Surging rivers. Sliding rocks. Flooded towns.
The 11th atmospheric river storm of the season left a trail of soggy misery in California as it broke decades-old rainfall records and breached levees this week.
In the Tulare County city of Porterville, residents on both sides of the Tule River were ordered to evacuate Wednesday morning as levels rose at Lake Success, sending water running over the spillway at Schafer Dam.
“The amount of water coming off the hillsides is elevated, and [it has] expedited the need for us to get out of the area,” Tulare County Sheriff Mike Boudreaux said in a video update around 1 a.m., noting that officials were going door to door to evacuate residents.
About 100 homes lie between the spillway and Road 284, Boudreaux said. Emergency shelters are open at the Exeter Veterans Memorial Building, Porterville College Gym and Dinuba Memorial Hall.
Lake Success saw a significant increase in inflows over night, with about 19,064 cubic feet of water rushing in per second as of Wednesday morning, according to state data. Visalia and Porterville have declared a state of emergency.
Elsewhere in the state, storm clouds were beginning to clear Wednesday, though many impacts are expected to linger.
Nearly 200,000 people remained without power statewide, many in the San Francisco Bay Area, where classes were canceled at more than a dozen schools in Cupertino.
In the Los Angeles area, mud and trees tumbled down a hillside in Baldwin Hills overnight, trapping several cars. Multiple daily rainfall records were set by large margins Tuesday, including 2.54 inches in Santa Barbara, breaking a record of 1.36 inches set in 1952, and 2.25 inches in Oxnard, beating 1930’s mark of 1.46 inches. Los Angeles International Airport saw 1.97 inches, smashing a record of 0.43 of an inch set in 1982.
In the San Bernardino Mountains, heavy rain melted dense snowpack and sent torrents of water rushing down streets. In Sacramento, reports of surfers and kayakers on the surging American River prompted warnings from the county.
The Fresno Fire Department responded to an apartment complex where a very large tree had toppled onto the building, displacing at least five adults and five children, said spokesman Jonathan Lopez-Galvan. The tree also damaged two vehicles and took out a utility pole, though no people were injured.
Perhaps the most lasting impact of the storm will be in the flooded community of Pajaro in Monterey County. A levee breach on the Pajaro River late Friday sent stormwaters rushing into the migrant town of about 3,000 people, prompting widespread evacuations and cutting off potable water to the area.
State and county officials were working to stabilize the breach, but there was no official timeline for when it will be fixed.
“We want people to get back into their homes as soon as possible, and we’re going to do whatever we can to make that happen,” county spokesman Nicholas Pasculli said during a news briefing Tuesday. “But there’s going to be cases, without a doubt, that people will not be able to return to some of their homes.”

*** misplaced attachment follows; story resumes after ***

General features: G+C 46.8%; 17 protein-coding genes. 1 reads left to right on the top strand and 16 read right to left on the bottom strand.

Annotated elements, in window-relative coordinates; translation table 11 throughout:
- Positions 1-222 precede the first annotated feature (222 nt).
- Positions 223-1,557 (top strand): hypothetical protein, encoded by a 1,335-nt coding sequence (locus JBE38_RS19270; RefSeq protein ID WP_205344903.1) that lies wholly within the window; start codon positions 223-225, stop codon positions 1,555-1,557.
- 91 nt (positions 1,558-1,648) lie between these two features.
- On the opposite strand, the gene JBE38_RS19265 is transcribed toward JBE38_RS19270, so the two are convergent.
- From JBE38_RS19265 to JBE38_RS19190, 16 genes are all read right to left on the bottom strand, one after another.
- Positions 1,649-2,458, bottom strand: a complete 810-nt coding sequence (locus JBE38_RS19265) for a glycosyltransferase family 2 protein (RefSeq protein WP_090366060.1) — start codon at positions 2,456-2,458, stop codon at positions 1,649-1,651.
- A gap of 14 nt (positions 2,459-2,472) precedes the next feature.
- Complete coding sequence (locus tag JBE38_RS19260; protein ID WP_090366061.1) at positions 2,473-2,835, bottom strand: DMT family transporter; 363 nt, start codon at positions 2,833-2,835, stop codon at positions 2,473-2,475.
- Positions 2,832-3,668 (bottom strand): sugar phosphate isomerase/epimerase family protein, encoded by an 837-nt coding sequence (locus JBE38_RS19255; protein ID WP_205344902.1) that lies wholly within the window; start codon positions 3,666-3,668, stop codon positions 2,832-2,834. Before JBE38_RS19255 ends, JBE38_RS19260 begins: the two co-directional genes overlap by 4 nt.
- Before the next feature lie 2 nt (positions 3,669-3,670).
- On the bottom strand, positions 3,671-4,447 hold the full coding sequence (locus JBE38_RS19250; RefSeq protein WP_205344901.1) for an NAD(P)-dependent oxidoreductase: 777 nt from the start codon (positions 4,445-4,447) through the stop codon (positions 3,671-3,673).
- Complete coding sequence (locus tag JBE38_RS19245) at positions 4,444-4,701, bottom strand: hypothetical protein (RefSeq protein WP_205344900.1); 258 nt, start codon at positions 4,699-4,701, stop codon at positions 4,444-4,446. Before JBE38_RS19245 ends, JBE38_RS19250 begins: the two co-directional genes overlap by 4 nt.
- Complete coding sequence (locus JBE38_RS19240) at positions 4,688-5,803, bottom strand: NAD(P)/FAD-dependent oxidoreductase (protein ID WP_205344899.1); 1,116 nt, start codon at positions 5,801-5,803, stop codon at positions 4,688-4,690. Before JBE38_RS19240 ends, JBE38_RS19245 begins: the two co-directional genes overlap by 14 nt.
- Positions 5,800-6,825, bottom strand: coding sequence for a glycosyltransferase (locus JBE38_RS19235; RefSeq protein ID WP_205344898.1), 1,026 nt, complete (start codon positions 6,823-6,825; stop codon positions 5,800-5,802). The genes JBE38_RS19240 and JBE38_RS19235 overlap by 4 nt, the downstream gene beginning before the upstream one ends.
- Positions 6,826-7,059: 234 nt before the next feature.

Officials were also keeping a close eye on the nearby Salinas River, which remained swollen at Bradley and Spreckels on Wednesday morning.
“They’re still in flood stage at the gauges, and it will take a while until they recede,” said Jeff Lorber, a meteorologist with the National Weather Service in the Bay Area.
Though the rains have mostly stopped, additional rises in the rivers are expected due to runoff, Lorber said. “It’s still very saturated, the soil, so moisture that’s pooled up in the mountains will take a while to filter down into the valleys.”
In Southern California, officials were similarly eyeing the Conejo Creek in Camarillo, which peaked Wednesday morning and spurred a flood warning in the area. Roadway flooding is expected, including around the Ventura community of Leisure Village, said Rose Schoenfeld, a meteorologist with the weather service in Oxnard.
The storm spurred incidents of “mud and rock slides on the roads and roadway flooding overnight,” Schoenfeld said, including flooding on the 105 Freeway near Long Beach Boulevard. “There are travel impacts for sure all around the region.”
Officials in Santa Barbara County reported that the storm had created a waterfall in Tucker’s Grove Park, noting that the “flowing water will find its way to San Antonio Creek and eventually drain into the ocean.”
In Orange County, Supervisor Katrina Foley declared a local state of emergency on Tuesday to support storm responses in the area, prompted in part by a hillside collapse in Newport Beach that threatened some homes and sent a chunk of bluff tumbling down.
“My hope is that there is no further sliding on the shore, but if these three homes fall, a cascading effect may happen to the 50 other homes on the bluff and we must be prepared in case that happens,” Foley said in a statement.
Gov. Gavin Newsom expanded his state of emergency Tuesday night to include Orange, Alpine and Trinity counties, meaning 43 of California’s 58 counties are now covered by the proclamation. More than 30 flood watches and warnings are in effect from the National Weather Service.
Forecasters said rain should taper in most areas by Wednesday afternoon. However, another atmospheric river is likely to hit the state next week.
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